South Carolina: Flood and Recovery

  Stories of people and communities going about the work of recovery from the floods of 2015.

Credit Tut Underwood/SC Public Radio

In October of 2015, South Carolina received rainfall in unprecedented amounts over just a few days time. By the time the rain began to slacken, the National Weather Service reported that the event had dumped more than two feet of water on the state. The U.S. Geological Survey reported that the subsequent flooding was the worst in 75 years.

SC Public Radio Flood Coverage from the Beginning

Ways to Connect

The first historic home to be given city approval to elevate to meet flood requirements sits near Colonial Lake in downtown Charleston.
Alexandra Olgin/SC Public Radio

Jack Margolies is somewhat of a pioneer in Charleston historic preservation circles. He is the first to get approval to elevate his 1859 two-story yellow home to meet flood requirements.

“Basically they’re going to jack it up," he said. "They’ll put rods underneath house and all the rods will be synchronized to go up certain height at same time.”

Margolies got the go ahead by the Board of Architectural Review– a body that ok’s any changes to historic homes. This is the second time he has tried to get approval to elevate his home. Margolies believes this year he had the right circumstances because much of his home was destroyed during a fire and the place required major construction. 

Under the approved elevation proposal he will be raising his home about two more feet which includes altering the red brick steps and iron banister that lead to his Charleston style southern facing piazza. But he’s is careful to explain that the entrance will look straight out of the 19th century.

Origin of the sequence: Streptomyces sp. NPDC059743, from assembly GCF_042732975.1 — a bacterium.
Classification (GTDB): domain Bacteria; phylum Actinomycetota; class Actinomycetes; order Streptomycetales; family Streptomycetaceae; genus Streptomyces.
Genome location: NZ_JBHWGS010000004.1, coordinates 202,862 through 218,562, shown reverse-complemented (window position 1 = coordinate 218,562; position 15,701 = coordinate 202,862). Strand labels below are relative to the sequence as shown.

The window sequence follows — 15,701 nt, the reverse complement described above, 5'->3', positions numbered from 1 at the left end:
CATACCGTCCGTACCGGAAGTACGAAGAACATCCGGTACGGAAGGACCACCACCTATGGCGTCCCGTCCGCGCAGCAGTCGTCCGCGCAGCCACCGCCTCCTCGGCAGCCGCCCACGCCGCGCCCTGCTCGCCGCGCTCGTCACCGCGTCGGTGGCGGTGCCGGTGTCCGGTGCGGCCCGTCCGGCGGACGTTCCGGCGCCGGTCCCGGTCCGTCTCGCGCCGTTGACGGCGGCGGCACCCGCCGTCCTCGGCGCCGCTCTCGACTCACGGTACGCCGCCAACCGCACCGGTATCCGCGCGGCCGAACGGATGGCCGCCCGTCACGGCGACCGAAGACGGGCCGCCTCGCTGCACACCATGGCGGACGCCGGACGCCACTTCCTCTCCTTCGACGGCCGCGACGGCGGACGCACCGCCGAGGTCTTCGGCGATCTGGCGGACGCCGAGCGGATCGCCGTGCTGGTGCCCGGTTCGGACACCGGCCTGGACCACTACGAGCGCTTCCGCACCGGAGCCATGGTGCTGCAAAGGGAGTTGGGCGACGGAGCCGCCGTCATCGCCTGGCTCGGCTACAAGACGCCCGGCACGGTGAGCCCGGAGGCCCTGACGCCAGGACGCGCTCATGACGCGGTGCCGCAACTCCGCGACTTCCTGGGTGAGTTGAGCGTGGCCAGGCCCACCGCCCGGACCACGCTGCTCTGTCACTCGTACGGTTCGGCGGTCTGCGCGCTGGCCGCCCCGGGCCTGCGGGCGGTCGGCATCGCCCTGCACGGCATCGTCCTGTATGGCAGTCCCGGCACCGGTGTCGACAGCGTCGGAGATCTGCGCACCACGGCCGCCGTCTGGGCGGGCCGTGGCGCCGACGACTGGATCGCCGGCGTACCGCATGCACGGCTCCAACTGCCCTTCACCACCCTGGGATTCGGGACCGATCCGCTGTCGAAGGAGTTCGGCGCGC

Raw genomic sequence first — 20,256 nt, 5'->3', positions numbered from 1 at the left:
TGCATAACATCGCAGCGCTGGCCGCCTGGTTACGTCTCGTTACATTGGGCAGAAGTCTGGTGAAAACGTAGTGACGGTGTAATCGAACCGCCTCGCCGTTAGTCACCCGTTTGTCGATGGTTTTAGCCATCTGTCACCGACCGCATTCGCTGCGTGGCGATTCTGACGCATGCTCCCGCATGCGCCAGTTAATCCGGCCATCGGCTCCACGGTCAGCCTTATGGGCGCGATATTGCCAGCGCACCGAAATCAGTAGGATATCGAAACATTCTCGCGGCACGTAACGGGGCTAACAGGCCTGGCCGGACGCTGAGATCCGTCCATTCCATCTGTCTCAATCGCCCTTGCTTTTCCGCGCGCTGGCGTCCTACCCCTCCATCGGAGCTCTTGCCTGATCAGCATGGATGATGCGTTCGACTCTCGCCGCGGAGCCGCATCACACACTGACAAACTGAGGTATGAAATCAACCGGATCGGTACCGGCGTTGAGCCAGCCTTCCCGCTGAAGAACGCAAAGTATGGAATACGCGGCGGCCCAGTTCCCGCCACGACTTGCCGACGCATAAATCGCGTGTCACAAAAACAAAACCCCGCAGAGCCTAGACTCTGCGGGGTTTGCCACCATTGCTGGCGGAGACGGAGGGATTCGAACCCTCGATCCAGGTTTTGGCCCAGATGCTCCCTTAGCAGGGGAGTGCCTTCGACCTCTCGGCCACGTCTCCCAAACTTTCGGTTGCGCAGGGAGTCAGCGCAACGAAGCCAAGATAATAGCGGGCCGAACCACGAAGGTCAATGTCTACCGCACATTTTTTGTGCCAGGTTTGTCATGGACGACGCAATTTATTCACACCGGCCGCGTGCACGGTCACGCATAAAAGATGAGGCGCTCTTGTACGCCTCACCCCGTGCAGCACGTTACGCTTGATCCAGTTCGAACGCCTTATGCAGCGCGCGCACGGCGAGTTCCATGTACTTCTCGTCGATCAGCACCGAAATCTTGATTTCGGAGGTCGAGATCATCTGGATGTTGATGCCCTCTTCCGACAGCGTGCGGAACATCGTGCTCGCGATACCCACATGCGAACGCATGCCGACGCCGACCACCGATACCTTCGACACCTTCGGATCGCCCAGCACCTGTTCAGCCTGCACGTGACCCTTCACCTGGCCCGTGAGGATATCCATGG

“An expert could come by and could possibly notice the difference. But the average tourist walking by the average Charlestonian wouldn’t notice any difference.”

Parking Outside Richland County Administration Building May 15.
Thelisha Eaddy/ SC Public Radio

Day two of intakes for Richland County’s homeowner flood recovery program brought in almost half the number of registrations that county will accept. Around Midday Tuesday, the county had accepted ‘just shy of 300” registrations, that’s according to Public Information Coordinator Natasha Lemon.

The county was expecting a large influx of residents on day one of intakes. South Carolina Public Radio spoke with the County’s long-term disaster recovery director Mike King at Noon; he said there was more of a steady stream.

Two years after the historic 1,000-year flood, and one year after Hurricane Matthew, it’s hard to imagine that being too dry is a threat for South Carolina, but that is the case when it comes to the spread of wildfires. While April usually sees the end of fire season, more and larger wildfires are expected this year due to a severe drought in the upstate, says Doug Wood, Director of Communications for the South Carolina Forestry Commission. While wildfires can pose a very real danger, there are also ways to prevent serious damage.

Sumter Fire Department Reopens Flooded Training Facility
Sumter Fire Dept. Facebook Page

It's been 19 Months since the October 2015 flood. During this time, the Sumter Fire Department has held classroom training exercises in a portable acquired from the local school district. The classrooms in the department's training facility took on over 20 inches of water and sustained $500,000 in damages. The department recently celebrated the reopening of the facility. Battalion Chief Joey Duggan said it's a mixture of old and new that will better serve the area.

Residents affected by the historic October 2015 floods are encouraged to attend one of six public meetings Richland County will hold May 1 - May 11. Residents will receive information about housing rehabilitation and mobile home replacement assistance during this series of community meetings, which are being held in advance of the registration intake process scheduled to begin May 15. Click here for more information and a list of meetings.

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